1. Read stuff and think about it.
2. Write down ideas.
3. Shape written down ideas into prose. Keep revising prose.
4. Document everything read and cited.
For research days, I like to use the afternoon for 1. The next day morning I will write down ideas I got the day before, or shape written down ideas into finished prose, or revise. Everything is basically reading, thinking, writing, and documenting. That's all there is to it. It sounds easy this way, but nothing will happen if you don't do steps 1 and 2.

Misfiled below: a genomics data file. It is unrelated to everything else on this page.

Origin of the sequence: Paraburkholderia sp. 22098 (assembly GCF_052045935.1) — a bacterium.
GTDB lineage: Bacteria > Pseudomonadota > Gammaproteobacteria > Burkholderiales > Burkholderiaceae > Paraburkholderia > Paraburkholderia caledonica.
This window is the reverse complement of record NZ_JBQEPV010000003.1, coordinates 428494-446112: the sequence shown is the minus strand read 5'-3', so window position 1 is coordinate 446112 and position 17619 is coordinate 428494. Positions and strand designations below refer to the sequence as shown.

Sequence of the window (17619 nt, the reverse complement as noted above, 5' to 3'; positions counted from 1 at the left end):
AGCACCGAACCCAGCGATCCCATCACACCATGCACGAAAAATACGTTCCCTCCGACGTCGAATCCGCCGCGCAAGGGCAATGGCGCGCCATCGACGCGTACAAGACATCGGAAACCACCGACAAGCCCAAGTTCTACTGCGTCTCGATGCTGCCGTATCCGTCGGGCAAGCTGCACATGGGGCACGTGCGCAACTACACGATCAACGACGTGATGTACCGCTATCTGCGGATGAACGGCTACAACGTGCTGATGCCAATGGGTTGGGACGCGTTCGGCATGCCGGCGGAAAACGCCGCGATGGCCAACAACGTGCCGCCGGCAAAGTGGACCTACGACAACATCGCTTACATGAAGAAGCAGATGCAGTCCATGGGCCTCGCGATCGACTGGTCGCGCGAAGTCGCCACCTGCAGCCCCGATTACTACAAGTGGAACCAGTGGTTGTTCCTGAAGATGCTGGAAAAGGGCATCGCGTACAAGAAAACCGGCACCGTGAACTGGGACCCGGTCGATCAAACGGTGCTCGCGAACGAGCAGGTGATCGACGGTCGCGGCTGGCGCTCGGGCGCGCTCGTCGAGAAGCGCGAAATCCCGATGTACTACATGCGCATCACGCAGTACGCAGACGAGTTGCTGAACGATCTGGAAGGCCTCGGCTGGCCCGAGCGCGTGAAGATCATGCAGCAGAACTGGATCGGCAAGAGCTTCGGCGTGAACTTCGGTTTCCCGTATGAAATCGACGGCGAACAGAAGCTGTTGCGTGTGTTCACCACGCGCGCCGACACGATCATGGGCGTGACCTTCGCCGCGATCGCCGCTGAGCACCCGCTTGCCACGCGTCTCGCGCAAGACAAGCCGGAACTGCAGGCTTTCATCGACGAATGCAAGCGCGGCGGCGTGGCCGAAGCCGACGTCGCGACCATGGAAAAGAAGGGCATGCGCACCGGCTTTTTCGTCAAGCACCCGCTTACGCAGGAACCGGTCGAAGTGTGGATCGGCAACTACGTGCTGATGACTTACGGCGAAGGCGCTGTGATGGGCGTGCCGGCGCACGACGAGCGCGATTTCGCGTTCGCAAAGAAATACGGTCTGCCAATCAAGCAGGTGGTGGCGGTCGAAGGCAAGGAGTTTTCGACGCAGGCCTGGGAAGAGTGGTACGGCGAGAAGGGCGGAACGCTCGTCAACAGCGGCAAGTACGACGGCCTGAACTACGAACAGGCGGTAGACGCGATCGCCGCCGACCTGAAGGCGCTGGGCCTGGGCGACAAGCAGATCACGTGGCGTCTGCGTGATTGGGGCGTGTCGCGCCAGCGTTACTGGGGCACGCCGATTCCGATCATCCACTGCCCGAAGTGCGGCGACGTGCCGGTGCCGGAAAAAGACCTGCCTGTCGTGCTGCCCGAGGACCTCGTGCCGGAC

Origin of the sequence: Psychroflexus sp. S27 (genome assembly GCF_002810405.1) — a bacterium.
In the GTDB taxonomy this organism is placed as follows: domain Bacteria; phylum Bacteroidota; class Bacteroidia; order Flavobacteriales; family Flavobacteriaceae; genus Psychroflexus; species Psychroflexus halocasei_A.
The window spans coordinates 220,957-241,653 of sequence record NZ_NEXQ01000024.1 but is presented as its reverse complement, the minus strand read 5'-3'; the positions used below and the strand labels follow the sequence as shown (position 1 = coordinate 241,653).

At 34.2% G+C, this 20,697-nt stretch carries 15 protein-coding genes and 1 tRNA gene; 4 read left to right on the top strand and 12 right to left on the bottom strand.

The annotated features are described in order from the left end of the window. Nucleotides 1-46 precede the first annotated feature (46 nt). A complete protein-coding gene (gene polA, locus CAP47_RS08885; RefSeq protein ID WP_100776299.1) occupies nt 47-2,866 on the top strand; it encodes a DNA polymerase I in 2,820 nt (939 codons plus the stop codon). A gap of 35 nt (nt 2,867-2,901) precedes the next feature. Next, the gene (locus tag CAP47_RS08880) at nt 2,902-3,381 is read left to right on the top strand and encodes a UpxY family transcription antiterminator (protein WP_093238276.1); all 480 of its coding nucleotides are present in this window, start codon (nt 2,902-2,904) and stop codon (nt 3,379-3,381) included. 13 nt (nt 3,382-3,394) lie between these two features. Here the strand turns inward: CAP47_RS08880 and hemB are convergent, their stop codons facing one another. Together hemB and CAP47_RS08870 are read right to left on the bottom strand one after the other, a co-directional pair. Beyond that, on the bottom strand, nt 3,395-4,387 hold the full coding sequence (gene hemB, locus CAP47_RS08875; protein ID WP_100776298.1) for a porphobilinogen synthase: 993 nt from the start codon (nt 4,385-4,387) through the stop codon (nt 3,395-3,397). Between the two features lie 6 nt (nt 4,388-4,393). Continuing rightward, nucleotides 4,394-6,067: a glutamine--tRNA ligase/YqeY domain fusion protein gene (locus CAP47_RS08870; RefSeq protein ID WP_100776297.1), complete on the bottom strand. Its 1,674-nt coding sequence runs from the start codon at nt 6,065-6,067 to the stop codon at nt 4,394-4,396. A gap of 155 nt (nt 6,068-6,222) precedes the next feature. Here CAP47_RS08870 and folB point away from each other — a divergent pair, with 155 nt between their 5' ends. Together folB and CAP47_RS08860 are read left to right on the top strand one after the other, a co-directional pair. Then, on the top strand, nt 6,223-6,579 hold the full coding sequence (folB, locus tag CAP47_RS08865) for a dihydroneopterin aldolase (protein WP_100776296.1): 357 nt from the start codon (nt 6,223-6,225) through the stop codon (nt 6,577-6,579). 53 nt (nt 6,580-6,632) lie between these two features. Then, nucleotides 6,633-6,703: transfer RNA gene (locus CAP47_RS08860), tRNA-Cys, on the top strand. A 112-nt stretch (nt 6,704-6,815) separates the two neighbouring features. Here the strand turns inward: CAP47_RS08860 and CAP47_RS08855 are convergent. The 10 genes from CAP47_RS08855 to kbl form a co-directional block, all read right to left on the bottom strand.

I'm no sanjuanista, and I won't contribute anything to our knowledge of his poetry or theology. I have no interest in resolving controversies about how best to interpret his work, etc... or in contributing more to the commentary on the commentaries. But I can always find new things in the reception. Pope John Paul II defrocked the poet-priest Ernesto Cardenal, for being in the Sandinista govt. The interesting thing is that both men were devotés of San Juan de la Cruz. These kind of minor anecdotes are not what I'm about, but I think if they are accumulated they start to form patterns. For example: poets interested in the Saint, but for his mysticism and decidedly not his poetry. If we count Wojtyla as poet...